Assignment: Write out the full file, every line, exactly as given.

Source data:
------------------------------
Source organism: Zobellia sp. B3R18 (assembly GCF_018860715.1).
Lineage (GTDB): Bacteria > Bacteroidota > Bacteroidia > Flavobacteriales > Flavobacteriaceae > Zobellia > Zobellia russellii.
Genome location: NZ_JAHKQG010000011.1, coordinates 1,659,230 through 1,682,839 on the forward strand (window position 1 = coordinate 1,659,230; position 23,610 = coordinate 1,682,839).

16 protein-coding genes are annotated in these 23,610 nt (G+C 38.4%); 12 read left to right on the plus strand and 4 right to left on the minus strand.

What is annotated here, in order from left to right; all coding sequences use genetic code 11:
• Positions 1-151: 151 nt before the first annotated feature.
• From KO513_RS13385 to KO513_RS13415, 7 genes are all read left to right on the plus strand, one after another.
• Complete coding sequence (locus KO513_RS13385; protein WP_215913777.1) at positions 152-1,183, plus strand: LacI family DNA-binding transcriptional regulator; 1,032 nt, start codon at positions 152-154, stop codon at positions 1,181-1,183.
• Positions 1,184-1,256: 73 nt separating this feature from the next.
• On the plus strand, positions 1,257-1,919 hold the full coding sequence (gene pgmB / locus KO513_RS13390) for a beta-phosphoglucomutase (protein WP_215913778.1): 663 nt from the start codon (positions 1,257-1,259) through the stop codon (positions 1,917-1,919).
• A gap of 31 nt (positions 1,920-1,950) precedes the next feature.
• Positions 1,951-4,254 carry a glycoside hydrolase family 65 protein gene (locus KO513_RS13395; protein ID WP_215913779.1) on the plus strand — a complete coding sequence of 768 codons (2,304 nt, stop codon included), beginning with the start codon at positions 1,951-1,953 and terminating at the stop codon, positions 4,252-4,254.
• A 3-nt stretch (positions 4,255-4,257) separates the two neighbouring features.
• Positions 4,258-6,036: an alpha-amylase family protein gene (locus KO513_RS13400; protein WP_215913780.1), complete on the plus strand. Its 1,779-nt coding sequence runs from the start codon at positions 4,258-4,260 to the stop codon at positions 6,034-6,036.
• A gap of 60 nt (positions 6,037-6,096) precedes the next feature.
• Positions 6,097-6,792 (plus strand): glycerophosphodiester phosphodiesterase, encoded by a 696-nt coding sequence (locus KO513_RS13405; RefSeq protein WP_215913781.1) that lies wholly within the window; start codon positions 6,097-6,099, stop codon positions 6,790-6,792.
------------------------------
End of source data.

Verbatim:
Source organism: Zobellia sp. B3R18 (assembly GCF_018860715.1).
Lineage (GTDB): Bacteria > Bacteroidota > Bacteroidia > Flavobacteriales > Flavobacteriaceae > Zobellia > Zobellia russellii.
Genome location: NZ_JAHKQG010000011.1, coordinates 1,659,230 through 1,682,839 on the forward strand (window position 1 = coordinate 1,659,230; position 23,610 = coordinate 1,682,839).

16 protein-coding genes are annotated in these 23,610 nt (G+C 38.4%); 12 read left to right on the plus strand and 4 right to left on the minus strand.

What is annotated here, in order from left to right; all coding sequences use genetic code 11:
• Positions 1-151: 151 nt before the first annotated feature.
• From KO513_RS13385 to KO513_RS13415, 7 genes are all read left to right on the plus strand, one after another.
• Complete coding sequence (locus KO513_RS13385; protein WP_215913777.1) at positions 152-1,183, plus strand: LacI family DNA-binding transcriptional regulator; 1,032 nt, start codon at positions 152-154, stop codon at positions 1,181-1,183.
• Positions 1,184-1,256: 73 nt separating this feature from the next.
• On the plus strand, positions 1,257-1,919 hold the full coding sequence (gene pgmB / locus KO513_RS13390) for a beta-phosphoglucomutase (protein WP_215913778.1): 663 nt from the start codon (positions 1,257-1,259) through the stop codon (positions 1,917-1,919).
• A gap of 31 nt (positions 1,920-1,950) precedes the next feature.
• Positions 1,951-4,254 carry a glycoside hydrolase family 65 protein gene (locus KO513_RS13395; protein ID WP_215913779.1) on the plus strand — a complete coding sequence of 768 codons (2,304 nt, stop codon included), beginning with the start codon at positions 1,951-1,953 and terminating at the stop codon, positions 4,252-4,254.
• A 3-nt stretch (positions 4,255-4,257) separates the two neighbouring features.
• Positions 4,258-6,036: an alpha-amylase family protein gene (locus KO513_RS13400; protein WP_215913780.1), complete on the plus strand. Its 1,779-nt coding sequence runs from the start codon at positions 4,258-4,260 to the stop codon at positions 6,034-6,036.
• A gap of 60 nt (positions 6,037-6,096) precedes the next feature.
• Positions 6,097-6,792 (plus strand): glycerophosphodiester phosphodiesterase, encoded by a 696-nt coding sequence (locus KO513_RS13405; RefSeq protein WP_215913781.1) that lies wholly within the window; start codon positions 6,097-6,099, stop codon positions 6,790-6,792.